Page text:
Are Remainers a master race?

A mad new scientific paper tries to link bad genes to Brexit.


Topics Brexit Politics Science & Tech UK

Ever since the Brexit vote, a torrent of vile slurs has been used to delegitimise the largest voting bloc in British history.

Britain’s commentariat has described Leavers as thinking with ‘lizard brains’ and bursting from the ‘sewers’. Remainers have constructed an image of the typical Leave voter as irrational, ignorant, racist and probably fat, too – all in contrast to people like themselves who are affluent, university-educated and open-minded.

Now a new academic study adds a darker twist to this narrative. What if Brexit was driven by genetics?

The study – ‘Genetic correlates of social stratification in Great Britain’ – links education level to genetic factors. People who have ‘more genetic variants linked to higher levels of education’ are more likely to live in wealthy areas of Britain, whereas ‘people who have fewer of these variants are on average more likely to live in regions that have faced economic challenges, such as coal-mining regions’, writes one of the study’s authors in the Scientist magazine.

Those coal-mining regions are, of course, among the places that voted for Brexit:

‘The regional clustering of genes linked to lower education was most strongly in line with votes for parties opposed to the political status quo, namely votes for the UK Independence Party and Leave votes, similar to previously reported educationally based voting patterns.’

According to the scientists, these ‘genetic variants’ linked to educational attainment also influence traits such as ‘intelligence, perseverance, and industriousness’ – traits apparently prevalent in rich pro-Remain areas, but sorely lacking in Leave-voting areas. (Though the authors concede that educational outcomes just might have something to do with having ‘more resources’ to devote to education.)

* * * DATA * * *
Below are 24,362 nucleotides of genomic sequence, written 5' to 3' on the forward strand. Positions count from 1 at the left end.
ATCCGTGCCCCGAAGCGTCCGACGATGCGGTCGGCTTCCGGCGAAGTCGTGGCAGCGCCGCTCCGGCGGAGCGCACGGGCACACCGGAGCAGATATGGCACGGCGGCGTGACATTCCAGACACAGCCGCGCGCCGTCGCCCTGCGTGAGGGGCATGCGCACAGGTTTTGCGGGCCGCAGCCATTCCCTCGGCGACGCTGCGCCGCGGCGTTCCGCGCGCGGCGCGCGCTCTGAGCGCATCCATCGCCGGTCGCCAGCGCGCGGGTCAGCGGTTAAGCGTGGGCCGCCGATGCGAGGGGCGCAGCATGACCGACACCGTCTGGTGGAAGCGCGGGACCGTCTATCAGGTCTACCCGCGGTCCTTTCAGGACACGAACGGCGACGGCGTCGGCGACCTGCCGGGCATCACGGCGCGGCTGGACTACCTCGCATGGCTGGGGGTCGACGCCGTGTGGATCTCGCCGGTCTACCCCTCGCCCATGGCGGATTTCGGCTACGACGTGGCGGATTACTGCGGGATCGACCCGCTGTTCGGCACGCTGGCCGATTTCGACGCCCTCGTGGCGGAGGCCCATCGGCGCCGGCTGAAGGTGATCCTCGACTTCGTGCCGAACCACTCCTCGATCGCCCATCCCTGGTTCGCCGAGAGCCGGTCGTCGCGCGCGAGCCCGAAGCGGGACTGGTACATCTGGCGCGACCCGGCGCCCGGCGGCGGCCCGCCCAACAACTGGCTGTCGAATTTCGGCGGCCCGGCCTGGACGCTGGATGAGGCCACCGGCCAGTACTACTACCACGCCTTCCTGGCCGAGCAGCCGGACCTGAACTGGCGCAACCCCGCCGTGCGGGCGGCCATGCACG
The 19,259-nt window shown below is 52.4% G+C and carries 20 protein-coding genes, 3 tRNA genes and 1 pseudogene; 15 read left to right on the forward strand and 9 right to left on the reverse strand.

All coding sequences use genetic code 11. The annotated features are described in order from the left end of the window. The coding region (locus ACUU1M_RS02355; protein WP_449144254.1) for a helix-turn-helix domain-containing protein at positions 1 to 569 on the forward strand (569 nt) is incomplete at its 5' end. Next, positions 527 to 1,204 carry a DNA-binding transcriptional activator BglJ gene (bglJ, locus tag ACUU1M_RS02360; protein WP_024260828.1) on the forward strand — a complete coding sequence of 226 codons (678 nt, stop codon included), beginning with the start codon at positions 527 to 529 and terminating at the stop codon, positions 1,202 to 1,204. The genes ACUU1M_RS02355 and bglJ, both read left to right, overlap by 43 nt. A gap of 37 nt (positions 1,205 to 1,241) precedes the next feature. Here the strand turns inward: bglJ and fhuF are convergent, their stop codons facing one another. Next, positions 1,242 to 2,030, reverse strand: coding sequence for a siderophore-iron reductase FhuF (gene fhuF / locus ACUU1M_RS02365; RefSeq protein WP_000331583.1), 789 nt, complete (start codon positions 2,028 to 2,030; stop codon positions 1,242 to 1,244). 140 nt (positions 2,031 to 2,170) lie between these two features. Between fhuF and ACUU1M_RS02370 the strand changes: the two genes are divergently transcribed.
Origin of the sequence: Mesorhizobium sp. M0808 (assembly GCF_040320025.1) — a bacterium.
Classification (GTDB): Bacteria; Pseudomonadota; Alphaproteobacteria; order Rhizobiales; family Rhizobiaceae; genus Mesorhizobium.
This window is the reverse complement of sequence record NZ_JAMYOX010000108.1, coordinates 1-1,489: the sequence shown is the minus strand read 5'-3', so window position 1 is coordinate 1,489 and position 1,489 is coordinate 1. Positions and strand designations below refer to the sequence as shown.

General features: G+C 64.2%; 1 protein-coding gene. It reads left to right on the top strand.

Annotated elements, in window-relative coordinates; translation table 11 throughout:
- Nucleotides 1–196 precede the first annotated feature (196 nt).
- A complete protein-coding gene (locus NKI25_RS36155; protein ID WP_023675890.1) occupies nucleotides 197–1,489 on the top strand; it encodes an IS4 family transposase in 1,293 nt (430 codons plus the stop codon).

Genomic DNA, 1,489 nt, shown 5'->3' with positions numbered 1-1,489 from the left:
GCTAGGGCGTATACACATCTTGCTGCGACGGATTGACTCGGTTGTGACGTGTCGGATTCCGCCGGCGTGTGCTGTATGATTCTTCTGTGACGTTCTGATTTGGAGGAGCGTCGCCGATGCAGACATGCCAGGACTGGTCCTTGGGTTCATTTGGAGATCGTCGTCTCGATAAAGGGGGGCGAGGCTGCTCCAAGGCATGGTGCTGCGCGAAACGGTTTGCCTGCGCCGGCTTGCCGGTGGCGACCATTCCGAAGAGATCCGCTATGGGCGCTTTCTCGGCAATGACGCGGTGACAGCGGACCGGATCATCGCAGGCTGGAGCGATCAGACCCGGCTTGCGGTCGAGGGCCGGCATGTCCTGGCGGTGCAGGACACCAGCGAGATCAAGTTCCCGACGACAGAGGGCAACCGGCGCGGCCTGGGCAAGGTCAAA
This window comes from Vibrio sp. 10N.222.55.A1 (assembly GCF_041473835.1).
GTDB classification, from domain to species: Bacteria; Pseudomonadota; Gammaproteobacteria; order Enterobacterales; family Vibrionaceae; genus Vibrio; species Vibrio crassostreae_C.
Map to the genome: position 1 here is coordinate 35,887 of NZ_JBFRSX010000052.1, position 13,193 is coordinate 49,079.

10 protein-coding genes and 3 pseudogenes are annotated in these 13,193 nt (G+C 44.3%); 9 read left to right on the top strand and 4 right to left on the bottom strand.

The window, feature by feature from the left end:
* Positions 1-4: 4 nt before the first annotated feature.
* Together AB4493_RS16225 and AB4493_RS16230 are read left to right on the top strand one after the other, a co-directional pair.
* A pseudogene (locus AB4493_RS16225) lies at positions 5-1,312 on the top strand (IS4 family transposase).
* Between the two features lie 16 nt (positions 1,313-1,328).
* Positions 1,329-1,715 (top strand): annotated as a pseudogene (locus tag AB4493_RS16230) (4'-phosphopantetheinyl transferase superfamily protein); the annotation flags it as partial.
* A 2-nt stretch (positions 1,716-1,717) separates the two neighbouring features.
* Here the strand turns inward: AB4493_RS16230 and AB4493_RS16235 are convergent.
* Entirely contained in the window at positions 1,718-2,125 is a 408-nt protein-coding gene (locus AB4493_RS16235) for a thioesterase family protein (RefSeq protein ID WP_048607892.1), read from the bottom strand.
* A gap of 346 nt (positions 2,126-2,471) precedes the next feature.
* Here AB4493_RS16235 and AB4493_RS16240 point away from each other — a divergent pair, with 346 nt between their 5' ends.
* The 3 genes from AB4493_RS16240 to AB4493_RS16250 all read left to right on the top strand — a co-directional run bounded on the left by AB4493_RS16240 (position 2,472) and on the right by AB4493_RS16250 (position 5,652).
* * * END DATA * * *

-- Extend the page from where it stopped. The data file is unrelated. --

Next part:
Worse still for the poor Leave areas, people who are born with ‘good genes’ in these ‘bad gene’ areas are more likely to leave and travel to more affluent areas, leading to a kind of gene drain from the poorest parts of Britain. Whether these more genetically superior Northerners become Remainers when they arrive in London is left unsaid.

These assumptions and conclusions are of course steeped in prejudice. Prejudice against Leave voters has long been culturally acceptable and so it is no surprise to see academics lend ‘scientific’ credence to such nonsense. Leave voters are ordinary voters – the majority of voters, in fact. We don’t need genetic profiling to make sense of their perfectly reasonable democratic demands.

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Topics Brexit Politics Science & Tech UK


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